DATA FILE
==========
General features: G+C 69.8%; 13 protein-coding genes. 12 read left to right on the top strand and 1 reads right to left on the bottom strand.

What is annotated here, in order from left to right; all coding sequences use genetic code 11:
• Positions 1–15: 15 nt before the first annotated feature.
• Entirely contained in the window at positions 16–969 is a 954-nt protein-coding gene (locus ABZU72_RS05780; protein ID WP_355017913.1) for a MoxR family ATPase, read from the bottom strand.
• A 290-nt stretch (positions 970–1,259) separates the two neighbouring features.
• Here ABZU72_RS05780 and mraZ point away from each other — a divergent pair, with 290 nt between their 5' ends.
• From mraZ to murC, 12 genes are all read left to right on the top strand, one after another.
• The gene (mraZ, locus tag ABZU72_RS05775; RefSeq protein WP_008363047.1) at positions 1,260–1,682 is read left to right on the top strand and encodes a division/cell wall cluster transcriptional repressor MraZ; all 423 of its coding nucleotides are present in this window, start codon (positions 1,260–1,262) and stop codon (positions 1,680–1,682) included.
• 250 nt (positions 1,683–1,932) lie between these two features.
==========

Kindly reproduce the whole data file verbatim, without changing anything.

General features: G+C 69.8%; 13 protein-coding genes. 12 read left to right on the top strand and 1 reads right to left on the bottom strand.

What is annotated here, in order from left to right; all coding sequences use genetic code 11:
• Positions 1–15: 15 nt before the first annotated feature.
• Entirely contained in the window at positions 16–969 is a 954-nt protein-coding gene (locus ABZU72_RS05780; protein ID WP_355017913.1) for a MoxR family ATPase, read from the bottom strand.
• A 290-nt stretch (positions 970–1,259) separates the two neighbouring features.
• Here ABZU72_RS05780 and mraZ point away from each other — a divergent pair, with 290 nt between their 5' ends.
• From mraZ to murC, 12 genes are all read left to right on the top strand, one after another.
• The gene (mraZ, locus tag ABZU72_RS05775; RefSeq protein WP_008363047.1) at positions 1,260–1,682 is read left to right on the top strand and encodes a division/cell wall cluster transcriptional repressor MraZ; all 423 of its coding nucleotides are present in this window, start codon (positions 1,260–1,262) and stop codon (positions 1,680–1,682) included.
• 250 nt (positions 1,683–1,932) lie between these two features.